HILTON TARRANT: We get a lot of questions from listeners on the Market Update, some very technical questions, some very specific questions, often a view on a share on a sector which the professionals are allowed to have – I’m legally not allowed to have.
One common question that I do get is typically from a listener who has a specific amount of money to invest, with specific options in mind, and perhaps more importantly specific expectations in mind.
Simon Brown of JustOneLap is with us in the studio, and Magnus Heystek of Brenthurst Wealth also with us. We’ll get to the question. It’s from Jason. He’s a student down at UCT.
But, Magnus, let’s first start with this expectation thing. It’s very, very important that, if you are looking to invest, you are looking to save money for whatever reason. You’ve obviously got to have a goal in mind – and with that comes expectation. Sometimes expectations are out of touch with reality.
MAGNUS HEYSTEK: Yes, good afternoon, Hilton. Just some background. I attended the annual investment forum at Sun City this week, where most of South Africa’s top investment professionals were presenting to the advisers and giving their views and opinions. It ranged from Coronation to Investec to Stanlib to Allan Gray, Foord, etc. We all spent two days with these guys. We were given a view of what they expect going into the future. There was a fairly strong consensus that the good times for the South African and emerging markets that we’ve experienced over the last 10 to 12 years, where the returns have been above mean. I’m talking about equity returns of 20% per annum, probably 22% per annum [were over]. It warned of the expectations that have been built into investors, new investors coming with fresh money, looking in the rear-view mirror, thinking ah, those are the kind of returns we are going to be getting going forward. And I think a considerable amount of time was spent warning that it’s not going to happen.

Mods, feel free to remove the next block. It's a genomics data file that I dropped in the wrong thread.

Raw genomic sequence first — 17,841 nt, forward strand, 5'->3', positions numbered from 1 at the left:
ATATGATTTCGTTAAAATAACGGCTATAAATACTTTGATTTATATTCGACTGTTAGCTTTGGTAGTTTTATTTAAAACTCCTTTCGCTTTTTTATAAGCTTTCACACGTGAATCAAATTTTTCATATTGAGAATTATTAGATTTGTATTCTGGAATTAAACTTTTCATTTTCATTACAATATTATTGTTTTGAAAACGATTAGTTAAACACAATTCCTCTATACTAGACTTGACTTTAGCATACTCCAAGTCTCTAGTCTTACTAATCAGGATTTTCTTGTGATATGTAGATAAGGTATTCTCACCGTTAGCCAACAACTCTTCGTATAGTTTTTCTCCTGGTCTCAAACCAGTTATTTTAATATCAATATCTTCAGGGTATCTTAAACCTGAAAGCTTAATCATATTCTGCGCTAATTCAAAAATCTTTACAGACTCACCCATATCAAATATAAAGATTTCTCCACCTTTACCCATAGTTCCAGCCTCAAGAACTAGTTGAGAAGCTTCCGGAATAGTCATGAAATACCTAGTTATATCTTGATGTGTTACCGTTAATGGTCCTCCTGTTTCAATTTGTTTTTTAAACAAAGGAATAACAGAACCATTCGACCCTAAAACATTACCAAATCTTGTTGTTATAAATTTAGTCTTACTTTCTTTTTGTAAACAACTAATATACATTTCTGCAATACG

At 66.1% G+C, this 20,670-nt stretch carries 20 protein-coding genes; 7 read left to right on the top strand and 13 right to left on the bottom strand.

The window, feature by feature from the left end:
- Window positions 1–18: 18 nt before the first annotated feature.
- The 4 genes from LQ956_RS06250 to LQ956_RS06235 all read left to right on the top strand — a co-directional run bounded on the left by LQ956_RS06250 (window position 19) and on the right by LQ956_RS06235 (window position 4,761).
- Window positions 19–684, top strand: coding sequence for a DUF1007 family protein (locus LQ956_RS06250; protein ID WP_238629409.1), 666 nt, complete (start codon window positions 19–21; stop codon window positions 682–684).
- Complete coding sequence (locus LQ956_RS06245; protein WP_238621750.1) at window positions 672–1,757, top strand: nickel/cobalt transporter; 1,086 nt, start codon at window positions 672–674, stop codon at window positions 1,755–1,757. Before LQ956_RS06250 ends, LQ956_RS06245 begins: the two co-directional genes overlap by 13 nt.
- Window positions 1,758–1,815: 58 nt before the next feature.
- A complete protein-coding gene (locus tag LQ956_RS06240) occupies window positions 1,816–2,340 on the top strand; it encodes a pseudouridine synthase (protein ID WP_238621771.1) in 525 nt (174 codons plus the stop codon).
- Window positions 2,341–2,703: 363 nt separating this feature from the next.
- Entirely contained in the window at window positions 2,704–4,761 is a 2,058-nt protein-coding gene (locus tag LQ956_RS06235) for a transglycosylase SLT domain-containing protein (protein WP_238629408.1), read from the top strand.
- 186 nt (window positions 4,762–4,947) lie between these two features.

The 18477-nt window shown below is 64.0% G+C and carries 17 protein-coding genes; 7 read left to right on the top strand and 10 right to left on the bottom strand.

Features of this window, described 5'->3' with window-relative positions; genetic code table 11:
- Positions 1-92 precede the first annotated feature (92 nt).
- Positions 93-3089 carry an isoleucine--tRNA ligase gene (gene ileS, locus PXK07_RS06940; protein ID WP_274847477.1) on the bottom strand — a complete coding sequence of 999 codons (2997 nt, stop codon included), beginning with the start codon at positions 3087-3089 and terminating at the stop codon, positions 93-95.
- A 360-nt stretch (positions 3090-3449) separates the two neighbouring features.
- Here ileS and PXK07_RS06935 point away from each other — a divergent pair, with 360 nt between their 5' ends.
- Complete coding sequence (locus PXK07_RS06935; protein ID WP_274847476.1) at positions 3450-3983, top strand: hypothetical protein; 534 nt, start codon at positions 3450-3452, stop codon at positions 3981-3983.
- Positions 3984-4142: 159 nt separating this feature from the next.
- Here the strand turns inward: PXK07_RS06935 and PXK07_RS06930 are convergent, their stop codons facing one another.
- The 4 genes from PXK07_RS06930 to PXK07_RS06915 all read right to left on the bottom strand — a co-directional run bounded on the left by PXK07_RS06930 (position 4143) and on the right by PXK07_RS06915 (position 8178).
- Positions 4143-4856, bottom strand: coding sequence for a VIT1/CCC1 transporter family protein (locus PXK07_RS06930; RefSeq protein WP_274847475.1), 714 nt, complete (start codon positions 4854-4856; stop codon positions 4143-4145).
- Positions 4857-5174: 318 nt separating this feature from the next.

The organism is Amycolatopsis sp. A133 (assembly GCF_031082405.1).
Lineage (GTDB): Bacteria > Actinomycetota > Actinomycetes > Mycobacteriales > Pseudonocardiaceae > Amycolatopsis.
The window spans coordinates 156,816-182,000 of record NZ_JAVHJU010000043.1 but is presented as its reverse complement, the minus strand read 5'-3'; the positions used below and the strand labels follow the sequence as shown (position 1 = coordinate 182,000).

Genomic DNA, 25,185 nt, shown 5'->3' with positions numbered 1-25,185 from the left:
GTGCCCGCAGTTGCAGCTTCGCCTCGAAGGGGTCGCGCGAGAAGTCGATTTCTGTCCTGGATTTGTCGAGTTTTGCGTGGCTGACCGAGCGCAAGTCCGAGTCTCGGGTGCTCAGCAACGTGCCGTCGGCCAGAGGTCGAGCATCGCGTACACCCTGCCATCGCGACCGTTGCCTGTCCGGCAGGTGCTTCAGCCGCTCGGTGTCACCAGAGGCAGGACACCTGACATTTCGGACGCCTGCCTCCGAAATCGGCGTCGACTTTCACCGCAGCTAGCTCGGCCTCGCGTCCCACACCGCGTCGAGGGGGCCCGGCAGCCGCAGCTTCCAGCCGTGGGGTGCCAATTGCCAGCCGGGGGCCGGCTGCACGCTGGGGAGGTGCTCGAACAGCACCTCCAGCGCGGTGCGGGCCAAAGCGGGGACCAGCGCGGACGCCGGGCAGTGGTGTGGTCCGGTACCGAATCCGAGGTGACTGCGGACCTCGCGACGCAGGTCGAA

The one interesting lecture that I attended was by Coronation, one of our top fund houses. And the question was, what do they expect going forward? Of course, there are no guarantees, and nobody knows what the future holds. But you have to at least do some analysis and do some projections based on what you know, what happened in the past and what worked in the past. And the consensus was that global equities are still the preferred asset class, with an expected annual return in rand terms of between 10 and 13% per annum for the next 10 years.
The second best, with substantially much lower expected returns are local equities, anything between 7 and 10%, and winding it down to global bonds, local bonds, property market. What they are saying is if you can average, over the next 10 years, 10 to 12% you are going to be doing well. And I think that point needs to be stressed.
You cannot look in the rear-view mirror. I see it every day in my practice – people walk in and say: “Oh, I see that the listed property sector has given 22% per annum for 10 years – that’s where I want my money.” That’s not how you invest money, because we already know that there’s a substantial structural change taking place in that sector.
So that was just the background. Returns going forward are much more muted than in the past.
HILTON TARRANT: Simon, let’s get to Jason’s question. He’s a 23-year-old medical student at UCT, a newly aspiring investor. I like the way he calls himself that. He’s got R30 000 to invest, obviously saved over a period of time. He’s got three options here.
I think before we get into the options it’s perhaps important to stress the fact that this applies to his unique situation, and every single one of us has a unique situation with a unique level of debt, for example; a unique level of assets, for example; a unique set of expectations as well.